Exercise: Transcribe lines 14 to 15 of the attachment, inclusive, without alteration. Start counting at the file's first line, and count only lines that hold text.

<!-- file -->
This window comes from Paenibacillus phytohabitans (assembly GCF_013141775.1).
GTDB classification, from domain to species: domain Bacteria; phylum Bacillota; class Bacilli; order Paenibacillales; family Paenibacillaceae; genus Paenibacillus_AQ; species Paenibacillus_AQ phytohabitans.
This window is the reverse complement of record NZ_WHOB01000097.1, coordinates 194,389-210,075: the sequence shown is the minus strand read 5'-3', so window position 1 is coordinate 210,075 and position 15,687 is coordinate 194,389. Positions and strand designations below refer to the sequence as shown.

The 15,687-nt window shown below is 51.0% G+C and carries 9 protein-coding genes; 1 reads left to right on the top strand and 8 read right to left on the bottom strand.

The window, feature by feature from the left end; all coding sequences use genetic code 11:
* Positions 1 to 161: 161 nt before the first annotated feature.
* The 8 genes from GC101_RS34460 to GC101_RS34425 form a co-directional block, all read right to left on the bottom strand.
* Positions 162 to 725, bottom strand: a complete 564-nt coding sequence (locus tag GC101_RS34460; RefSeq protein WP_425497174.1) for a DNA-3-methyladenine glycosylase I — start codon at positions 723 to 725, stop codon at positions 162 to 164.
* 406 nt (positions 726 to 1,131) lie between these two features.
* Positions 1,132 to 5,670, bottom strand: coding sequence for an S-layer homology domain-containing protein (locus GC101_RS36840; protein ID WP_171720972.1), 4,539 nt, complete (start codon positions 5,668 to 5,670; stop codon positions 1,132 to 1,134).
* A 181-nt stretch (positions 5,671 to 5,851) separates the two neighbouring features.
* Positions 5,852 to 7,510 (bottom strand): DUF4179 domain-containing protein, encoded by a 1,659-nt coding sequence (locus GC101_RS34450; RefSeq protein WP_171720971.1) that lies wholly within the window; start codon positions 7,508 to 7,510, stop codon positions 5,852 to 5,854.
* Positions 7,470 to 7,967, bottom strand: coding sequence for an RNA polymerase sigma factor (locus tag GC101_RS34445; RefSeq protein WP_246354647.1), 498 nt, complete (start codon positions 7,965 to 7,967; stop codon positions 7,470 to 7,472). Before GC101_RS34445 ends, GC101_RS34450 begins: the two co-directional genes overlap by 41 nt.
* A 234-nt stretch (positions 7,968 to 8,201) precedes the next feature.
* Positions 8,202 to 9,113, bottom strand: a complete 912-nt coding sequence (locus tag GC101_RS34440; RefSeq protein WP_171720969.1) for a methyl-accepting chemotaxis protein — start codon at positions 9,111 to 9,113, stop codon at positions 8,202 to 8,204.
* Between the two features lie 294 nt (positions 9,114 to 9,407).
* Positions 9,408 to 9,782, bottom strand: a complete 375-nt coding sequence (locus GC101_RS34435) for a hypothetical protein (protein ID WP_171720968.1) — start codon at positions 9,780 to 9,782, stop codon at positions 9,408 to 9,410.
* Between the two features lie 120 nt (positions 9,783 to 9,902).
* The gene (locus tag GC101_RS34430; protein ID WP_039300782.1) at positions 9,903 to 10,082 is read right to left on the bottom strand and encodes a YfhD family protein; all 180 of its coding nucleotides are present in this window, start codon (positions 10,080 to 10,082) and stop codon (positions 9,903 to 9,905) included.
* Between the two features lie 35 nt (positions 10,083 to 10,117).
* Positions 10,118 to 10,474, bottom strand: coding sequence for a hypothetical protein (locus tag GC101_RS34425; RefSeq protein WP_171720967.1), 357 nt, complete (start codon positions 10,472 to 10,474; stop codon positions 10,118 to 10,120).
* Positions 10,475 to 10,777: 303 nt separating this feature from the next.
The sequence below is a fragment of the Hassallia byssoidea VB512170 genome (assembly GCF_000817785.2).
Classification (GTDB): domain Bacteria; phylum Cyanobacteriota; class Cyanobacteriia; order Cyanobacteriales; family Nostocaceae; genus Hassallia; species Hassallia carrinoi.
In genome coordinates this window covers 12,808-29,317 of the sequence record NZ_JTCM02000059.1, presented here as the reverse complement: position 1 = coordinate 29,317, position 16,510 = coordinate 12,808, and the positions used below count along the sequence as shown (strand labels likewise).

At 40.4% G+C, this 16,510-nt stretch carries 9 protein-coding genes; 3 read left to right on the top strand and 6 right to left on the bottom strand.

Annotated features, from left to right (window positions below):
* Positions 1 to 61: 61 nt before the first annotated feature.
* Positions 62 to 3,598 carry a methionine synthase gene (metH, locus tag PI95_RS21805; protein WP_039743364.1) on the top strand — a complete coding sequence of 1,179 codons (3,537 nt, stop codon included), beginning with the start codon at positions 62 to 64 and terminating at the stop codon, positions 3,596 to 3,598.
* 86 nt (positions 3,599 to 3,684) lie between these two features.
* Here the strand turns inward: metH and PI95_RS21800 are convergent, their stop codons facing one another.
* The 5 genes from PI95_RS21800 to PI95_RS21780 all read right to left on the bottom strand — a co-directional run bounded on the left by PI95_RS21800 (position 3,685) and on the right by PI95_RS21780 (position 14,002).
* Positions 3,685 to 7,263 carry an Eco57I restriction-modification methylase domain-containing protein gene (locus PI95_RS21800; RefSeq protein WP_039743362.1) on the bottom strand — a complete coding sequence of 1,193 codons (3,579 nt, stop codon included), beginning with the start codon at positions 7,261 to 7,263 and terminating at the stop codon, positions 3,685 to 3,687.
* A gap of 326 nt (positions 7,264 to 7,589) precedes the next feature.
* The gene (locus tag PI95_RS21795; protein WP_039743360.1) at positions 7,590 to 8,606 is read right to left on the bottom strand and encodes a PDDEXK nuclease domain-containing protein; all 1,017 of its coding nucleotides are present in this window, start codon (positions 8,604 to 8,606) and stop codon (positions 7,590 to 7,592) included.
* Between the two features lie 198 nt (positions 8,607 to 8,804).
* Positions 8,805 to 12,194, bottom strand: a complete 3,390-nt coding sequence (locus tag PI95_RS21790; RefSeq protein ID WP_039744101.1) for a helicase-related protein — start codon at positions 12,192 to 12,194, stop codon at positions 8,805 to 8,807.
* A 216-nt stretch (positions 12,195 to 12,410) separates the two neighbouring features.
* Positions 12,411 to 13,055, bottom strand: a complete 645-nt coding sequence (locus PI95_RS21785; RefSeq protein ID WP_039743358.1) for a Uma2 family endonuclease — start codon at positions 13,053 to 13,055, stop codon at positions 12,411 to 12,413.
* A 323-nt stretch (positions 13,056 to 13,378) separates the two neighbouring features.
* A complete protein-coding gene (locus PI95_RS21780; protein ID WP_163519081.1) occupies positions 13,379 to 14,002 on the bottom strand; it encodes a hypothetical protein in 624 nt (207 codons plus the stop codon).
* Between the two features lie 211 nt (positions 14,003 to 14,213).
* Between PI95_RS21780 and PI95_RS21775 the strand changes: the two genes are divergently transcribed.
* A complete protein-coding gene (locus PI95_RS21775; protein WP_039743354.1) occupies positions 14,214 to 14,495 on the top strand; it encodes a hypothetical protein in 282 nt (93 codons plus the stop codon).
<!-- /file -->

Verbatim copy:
* A 234-nt stretch (positions 7,968 to 8,201) precedes the next feature.
* Positions 8,202 to 9,113, bottom strand: a complete 912-nt coding sequence (locus tag GC101_RS34440; RefSeq protein WP_171720969.1) for a methyl-accepting chemotaxis protein — start codon at positions 9,111 to 9,113, stop codon at positions 8,202 to 8,204.